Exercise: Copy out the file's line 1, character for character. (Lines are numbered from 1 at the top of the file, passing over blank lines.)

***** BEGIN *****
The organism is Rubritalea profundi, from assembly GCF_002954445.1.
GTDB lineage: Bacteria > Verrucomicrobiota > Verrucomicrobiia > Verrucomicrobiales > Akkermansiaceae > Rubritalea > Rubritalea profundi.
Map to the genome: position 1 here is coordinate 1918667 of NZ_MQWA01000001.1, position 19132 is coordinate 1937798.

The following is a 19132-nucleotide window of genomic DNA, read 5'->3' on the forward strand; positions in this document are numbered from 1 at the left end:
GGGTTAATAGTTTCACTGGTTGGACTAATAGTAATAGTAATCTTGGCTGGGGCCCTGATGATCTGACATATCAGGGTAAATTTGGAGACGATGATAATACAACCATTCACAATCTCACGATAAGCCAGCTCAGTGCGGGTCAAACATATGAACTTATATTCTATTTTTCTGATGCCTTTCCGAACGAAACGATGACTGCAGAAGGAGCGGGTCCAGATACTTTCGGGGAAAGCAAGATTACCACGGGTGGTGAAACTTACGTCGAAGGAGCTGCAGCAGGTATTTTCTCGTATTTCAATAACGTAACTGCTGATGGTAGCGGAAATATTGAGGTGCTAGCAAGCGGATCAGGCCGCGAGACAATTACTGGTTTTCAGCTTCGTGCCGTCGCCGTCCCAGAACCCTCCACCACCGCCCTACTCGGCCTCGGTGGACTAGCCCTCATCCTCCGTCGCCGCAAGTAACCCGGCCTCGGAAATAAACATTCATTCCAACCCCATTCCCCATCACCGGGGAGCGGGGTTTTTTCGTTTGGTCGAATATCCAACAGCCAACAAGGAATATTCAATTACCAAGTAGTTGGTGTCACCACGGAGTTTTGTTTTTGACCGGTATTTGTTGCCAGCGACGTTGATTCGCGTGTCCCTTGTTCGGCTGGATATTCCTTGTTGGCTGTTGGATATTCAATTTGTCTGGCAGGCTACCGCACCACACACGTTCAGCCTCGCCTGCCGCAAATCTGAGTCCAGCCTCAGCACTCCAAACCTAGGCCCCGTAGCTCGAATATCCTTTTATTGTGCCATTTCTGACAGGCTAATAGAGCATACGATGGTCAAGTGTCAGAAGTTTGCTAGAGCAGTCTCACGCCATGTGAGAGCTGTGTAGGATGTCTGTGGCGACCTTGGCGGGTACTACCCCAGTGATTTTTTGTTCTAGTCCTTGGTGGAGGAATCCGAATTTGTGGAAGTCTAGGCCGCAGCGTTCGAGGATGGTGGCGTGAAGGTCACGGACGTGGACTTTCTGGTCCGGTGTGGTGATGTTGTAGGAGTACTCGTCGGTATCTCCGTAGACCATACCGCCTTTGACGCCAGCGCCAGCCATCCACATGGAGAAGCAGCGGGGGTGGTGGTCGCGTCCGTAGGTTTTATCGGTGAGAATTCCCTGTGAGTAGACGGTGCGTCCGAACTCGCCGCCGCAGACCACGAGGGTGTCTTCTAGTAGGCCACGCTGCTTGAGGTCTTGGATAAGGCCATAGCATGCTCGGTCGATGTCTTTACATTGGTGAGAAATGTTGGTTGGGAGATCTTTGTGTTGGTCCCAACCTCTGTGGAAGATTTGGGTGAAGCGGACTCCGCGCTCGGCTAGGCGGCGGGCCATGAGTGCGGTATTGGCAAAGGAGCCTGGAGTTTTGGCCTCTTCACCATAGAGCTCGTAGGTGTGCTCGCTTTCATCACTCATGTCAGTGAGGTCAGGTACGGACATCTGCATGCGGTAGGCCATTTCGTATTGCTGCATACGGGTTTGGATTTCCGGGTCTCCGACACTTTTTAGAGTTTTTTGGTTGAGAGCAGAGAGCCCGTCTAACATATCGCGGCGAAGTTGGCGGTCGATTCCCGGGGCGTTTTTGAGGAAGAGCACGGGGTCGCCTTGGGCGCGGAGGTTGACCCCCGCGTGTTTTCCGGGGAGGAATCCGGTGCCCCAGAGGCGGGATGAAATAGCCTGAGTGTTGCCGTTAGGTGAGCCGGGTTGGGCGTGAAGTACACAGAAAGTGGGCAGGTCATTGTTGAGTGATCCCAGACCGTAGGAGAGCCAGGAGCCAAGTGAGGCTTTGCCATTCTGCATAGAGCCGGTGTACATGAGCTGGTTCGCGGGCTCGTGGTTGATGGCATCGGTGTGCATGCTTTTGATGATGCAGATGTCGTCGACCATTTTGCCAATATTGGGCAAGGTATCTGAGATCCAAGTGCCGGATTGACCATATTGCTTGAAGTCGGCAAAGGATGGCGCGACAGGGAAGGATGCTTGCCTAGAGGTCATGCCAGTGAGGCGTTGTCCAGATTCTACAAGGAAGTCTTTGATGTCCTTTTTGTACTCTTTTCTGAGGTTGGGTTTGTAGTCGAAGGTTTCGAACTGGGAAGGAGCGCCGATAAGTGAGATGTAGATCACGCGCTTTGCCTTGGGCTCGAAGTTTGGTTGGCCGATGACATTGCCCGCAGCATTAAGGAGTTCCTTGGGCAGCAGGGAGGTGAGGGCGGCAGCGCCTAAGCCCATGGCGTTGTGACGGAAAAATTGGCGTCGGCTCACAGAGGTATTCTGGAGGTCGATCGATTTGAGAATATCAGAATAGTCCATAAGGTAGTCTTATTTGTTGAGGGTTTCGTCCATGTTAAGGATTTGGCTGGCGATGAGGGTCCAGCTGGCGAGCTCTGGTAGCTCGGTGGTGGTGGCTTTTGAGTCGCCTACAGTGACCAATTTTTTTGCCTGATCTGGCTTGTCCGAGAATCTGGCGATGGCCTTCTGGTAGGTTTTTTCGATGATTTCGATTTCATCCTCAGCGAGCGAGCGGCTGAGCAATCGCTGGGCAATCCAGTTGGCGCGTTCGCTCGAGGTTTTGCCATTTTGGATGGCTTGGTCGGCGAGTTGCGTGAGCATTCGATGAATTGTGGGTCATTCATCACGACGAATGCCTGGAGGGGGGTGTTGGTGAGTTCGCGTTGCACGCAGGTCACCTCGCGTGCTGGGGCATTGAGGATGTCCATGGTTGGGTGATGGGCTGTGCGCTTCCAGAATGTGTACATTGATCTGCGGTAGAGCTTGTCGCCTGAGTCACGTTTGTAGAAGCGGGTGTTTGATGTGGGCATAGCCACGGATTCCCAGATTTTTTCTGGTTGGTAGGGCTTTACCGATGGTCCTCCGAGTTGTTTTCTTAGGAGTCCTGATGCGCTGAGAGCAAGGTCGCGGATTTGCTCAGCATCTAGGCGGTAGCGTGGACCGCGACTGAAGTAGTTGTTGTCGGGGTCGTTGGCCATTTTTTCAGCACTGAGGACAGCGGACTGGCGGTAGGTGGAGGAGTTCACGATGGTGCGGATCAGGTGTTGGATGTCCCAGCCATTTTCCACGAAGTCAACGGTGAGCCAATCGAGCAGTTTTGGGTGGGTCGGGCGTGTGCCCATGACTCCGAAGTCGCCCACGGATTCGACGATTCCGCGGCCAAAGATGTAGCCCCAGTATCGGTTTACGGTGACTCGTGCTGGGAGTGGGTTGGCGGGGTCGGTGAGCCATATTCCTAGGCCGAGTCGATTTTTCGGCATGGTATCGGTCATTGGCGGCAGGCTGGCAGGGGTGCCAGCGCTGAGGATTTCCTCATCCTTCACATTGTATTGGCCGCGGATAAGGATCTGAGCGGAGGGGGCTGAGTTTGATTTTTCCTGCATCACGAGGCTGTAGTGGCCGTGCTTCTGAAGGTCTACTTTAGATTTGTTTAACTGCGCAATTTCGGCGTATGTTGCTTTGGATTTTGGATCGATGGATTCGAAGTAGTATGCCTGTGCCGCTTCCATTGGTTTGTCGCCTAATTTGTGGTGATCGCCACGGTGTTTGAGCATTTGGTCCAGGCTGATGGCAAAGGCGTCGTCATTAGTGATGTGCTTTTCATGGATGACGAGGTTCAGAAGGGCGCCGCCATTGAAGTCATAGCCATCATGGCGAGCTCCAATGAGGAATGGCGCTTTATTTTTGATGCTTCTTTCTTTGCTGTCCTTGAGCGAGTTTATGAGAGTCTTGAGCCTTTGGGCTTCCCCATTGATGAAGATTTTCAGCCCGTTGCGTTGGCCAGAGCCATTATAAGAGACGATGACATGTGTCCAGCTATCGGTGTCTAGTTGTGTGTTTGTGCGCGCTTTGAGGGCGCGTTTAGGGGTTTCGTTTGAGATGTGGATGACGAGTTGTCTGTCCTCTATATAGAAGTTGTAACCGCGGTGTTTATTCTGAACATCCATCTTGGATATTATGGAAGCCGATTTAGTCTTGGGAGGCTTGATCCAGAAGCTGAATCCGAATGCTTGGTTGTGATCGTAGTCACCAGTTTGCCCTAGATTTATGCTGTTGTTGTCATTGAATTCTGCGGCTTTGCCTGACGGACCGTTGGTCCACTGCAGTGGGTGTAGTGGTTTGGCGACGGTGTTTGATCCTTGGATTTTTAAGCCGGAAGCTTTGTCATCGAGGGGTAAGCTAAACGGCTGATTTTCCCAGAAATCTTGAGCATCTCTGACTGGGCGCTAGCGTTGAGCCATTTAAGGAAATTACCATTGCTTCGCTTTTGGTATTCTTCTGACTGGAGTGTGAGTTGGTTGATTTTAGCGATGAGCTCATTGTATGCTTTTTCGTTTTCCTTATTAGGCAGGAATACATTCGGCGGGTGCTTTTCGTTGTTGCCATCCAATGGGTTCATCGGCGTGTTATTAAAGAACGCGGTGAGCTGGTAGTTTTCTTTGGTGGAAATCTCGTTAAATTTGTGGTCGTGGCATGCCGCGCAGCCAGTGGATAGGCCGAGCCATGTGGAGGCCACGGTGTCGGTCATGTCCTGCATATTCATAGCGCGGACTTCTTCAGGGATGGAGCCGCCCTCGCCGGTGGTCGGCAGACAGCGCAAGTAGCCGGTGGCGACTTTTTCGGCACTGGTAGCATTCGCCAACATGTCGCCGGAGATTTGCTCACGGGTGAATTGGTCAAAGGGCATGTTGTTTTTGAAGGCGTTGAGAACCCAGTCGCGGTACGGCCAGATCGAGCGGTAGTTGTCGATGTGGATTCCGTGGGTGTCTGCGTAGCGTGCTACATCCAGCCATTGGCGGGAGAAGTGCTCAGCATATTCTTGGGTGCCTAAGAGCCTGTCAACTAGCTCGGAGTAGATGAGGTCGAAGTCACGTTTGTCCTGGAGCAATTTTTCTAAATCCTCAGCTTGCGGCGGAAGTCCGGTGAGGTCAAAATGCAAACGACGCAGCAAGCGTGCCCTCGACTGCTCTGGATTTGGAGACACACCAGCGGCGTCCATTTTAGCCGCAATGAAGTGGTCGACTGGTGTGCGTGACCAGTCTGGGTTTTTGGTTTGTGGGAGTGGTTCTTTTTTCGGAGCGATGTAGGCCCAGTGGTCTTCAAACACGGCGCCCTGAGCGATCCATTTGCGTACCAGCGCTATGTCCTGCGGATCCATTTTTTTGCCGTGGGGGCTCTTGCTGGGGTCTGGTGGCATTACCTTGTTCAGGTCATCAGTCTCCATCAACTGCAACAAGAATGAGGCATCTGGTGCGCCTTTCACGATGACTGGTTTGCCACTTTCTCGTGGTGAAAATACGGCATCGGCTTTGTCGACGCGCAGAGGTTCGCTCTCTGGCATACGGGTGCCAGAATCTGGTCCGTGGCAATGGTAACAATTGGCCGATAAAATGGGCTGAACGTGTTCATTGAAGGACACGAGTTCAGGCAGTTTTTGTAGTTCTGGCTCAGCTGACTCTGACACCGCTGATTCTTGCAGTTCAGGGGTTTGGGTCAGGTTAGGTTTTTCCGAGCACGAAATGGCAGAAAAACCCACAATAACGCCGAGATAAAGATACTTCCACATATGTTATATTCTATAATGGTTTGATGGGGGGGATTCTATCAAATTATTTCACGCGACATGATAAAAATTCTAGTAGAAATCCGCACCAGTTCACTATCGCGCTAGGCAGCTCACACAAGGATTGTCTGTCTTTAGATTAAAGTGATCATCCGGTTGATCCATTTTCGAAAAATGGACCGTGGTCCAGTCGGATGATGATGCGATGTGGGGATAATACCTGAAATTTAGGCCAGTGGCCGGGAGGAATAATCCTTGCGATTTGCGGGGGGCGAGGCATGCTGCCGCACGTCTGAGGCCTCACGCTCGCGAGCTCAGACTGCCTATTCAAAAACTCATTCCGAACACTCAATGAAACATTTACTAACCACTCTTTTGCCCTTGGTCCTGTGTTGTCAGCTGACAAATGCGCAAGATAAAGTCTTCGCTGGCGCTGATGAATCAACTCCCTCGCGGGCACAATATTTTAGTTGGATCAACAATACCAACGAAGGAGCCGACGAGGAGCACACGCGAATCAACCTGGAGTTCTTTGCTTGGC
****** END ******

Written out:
The organism is Rubritalea profundi, from assembly GCF_002954445.1.